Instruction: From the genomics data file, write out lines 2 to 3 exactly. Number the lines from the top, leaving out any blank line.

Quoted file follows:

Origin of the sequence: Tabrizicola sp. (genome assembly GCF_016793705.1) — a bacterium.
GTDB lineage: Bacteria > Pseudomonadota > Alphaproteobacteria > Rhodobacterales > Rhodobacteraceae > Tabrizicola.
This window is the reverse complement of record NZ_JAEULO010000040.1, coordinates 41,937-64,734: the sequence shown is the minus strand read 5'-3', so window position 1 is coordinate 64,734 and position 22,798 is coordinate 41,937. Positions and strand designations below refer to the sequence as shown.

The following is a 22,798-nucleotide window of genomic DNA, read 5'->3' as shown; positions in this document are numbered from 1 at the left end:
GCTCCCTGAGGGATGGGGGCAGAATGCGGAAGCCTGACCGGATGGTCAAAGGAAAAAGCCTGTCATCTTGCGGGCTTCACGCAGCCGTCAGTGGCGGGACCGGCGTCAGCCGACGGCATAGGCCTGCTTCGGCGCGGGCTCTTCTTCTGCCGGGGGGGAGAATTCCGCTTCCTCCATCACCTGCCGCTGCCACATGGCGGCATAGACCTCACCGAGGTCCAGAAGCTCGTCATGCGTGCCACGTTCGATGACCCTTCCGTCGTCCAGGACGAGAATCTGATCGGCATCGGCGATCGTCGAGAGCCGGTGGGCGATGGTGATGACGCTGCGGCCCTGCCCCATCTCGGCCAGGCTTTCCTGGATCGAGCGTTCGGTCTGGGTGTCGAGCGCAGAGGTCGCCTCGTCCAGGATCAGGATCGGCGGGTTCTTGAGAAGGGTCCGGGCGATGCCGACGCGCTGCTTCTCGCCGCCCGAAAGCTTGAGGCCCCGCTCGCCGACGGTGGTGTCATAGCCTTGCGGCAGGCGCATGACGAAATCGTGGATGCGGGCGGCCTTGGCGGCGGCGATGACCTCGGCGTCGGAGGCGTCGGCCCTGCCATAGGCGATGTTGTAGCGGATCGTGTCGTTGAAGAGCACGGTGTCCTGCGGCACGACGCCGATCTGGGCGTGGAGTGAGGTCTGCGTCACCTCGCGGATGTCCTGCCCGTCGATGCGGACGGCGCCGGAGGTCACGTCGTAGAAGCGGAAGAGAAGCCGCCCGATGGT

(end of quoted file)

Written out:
GTDB lineage: Bacteria > Pseudomonadota > Alphaproteobacteria > Rhodobacterales > Rhodobacteraceae > Tabrizicola.
This window is the reverse complement of record NZ_JAEULO010000040.1, coordinates 41,937-64,734: the sequence shown is the minus strand read 5'-3', so window position 1 is coordinate 64,734 and position 22,798 is coordinate 41,937. Positions and strand designations below refer to the sequence as shown.